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article imageOp-Ed: Banks are not only too big to fail but too big to jail

By Ken Hanly     Mar 6, 2013 in Business
Washington - Big banks are above the law. Not only are they too big too fail but according to US Attorney General Eric Holder they are also too big to prosecute.
Eric Holder was speaking before the Senate Judiciary Committee on March 6. Since the financial crisis banks have only grown larger with more consolidation in the financial sector. Holder confessed to the committee:"I am concerned that the size of some of these institutions becomes so large that it does become difficult for us to prosecute them when we are hit with indications that if you do prosecute, if you do bring a criminal charge, it will have a negative impact on the national economy, perhaps even the world economy. And I think that is a function of the fact that some of these institutions have become too large."
Holder's underlings had already demonstrated the truth of what Holder said when last year they decided not to prosecute HSBC for flagrant violation of money-laundering laws over a number of years. The policy was also made evident in the documentary "The Untouchables". The situation is not unique to the US. The UK situation is the same. Andrew Bailey, chief executive designate of the Prudential Regulation Authority, admitted large banks had become too big to prosecute, raising 'very difficult questions' for regulators.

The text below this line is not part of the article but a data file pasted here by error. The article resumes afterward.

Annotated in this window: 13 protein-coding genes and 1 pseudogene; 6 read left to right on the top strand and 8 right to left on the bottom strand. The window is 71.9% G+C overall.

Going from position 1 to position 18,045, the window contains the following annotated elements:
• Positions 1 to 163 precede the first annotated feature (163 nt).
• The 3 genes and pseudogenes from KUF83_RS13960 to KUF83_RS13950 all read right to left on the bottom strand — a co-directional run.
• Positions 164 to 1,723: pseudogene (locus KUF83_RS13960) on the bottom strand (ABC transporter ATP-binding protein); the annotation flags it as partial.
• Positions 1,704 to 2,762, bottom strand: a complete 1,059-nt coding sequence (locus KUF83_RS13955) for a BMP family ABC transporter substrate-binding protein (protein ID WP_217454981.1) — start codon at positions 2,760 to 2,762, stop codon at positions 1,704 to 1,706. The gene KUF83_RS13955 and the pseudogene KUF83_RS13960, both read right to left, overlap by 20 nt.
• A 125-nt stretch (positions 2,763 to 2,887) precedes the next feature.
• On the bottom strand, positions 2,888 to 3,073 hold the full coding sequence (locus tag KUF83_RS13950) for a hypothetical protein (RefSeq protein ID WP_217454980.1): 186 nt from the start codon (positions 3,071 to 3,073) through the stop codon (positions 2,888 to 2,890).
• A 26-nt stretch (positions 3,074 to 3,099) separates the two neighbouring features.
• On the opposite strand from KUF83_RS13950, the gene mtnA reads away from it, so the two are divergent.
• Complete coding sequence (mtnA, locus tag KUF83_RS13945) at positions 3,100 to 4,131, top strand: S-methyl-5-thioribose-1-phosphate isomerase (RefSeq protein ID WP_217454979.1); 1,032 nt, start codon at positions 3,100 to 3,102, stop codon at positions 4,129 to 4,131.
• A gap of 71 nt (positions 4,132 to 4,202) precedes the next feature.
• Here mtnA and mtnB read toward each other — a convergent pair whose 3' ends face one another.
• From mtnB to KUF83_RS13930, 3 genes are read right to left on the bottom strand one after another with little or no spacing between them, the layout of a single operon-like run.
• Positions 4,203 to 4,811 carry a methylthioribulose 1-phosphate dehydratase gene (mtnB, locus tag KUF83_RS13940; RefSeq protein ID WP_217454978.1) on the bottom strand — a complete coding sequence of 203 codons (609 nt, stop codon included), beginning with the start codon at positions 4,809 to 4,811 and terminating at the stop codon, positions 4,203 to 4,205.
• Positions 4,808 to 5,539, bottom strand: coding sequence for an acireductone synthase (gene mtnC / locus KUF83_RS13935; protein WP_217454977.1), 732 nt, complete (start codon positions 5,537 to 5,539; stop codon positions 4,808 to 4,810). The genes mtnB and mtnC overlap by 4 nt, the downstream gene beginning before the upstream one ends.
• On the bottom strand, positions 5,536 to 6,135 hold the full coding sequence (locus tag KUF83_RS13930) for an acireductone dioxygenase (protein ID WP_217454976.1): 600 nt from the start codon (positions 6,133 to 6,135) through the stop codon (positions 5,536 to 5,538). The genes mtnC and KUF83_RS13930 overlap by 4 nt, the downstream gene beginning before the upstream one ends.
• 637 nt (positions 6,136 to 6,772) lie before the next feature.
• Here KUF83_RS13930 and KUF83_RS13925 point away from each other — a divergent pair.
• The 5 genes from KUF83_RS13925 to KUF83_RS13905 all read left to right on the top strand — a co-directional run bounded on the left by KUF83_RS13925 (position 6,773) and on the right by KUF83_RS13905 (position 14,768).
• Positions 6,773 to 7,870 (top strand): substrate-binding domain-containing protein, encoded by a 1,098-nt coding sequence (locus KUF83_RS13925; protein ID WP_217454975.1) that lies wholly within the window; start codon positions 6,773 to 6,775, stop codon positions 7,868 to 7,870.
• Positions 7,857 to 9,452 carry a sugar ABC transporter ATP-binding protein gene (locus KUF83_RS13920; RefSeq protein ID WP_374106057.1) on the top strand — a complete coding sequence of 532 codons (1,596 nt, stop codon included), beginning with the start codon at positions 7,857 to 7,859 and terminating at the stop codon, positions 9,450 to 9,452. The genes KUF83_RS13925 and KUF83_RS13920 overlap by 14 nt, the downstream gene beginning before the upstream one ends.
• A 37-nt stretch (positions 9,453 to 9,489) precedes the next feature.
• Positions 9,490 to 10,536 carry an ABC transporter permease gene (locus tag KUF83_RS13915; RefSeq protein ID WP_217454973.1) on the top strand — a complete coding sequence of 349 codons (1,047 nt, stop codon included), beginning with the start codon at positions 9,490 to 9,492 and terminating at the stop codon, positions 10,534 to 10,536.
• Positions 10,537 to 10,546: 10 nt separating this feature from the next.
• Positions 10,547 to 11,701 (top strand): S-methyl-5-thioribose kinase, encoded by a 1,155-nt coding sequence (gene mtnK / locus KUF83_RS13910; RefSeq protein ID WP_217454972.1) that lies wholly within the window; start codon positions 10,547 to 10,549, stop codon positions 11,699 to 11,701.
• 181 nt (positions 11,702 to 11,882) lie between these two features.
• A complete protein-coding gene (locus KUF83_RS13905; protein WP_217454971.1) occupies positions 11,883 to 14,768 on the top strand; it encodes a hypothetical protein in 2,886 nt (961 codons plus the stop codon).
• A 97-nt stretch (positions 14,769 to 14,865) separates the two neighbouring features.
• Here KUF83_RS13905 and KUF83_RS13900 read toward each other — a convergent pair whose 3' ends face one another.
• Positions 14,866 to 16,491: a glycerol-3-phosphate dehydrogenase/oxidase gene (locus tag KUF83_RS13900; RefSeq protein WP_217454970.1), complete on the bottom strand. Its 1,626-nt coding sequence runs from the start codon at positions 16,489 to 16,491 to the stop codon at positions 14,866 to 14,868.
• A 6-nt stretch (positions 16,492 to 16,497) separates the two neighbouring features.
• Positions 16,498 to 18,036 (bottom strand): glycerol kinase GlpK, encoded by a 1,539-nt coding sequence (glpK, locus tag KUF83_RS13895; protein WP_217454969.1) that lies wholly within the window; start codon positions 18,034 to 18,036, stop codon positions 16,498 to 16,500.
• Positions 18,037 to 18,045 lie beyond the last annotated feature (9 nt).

Defenders of the system say that the Justice Department policy is correct in that a prosecution could be very upsetting to the financial system and even trigger a recession. This seems to be little more than an apology for letting the big banks break the law with relative impunity. They often do get fined but the fines can be thought of as a cost of doing business.
What sort of justice system is it that tells large financial corporations that they will not be prosecuted for breaking the law. Obviously it is a system where large financial institutions must have a great deal of clout!
Senator Sherrod Brown a Democrat of Ohio, and David Vitter, a Republican of Lousiana are working together to frame bipartisan legislation to address the problem. The solution may be to break up the big banks but that may be difficult to do. As long as huge financial corporations have huge influence in Congress, any regulation of them will be relatively benign for their interest.
This opinion article was written by an independent writer. The opinions and views expressed herein are those of the author and are not necessarily intended to reflect those of
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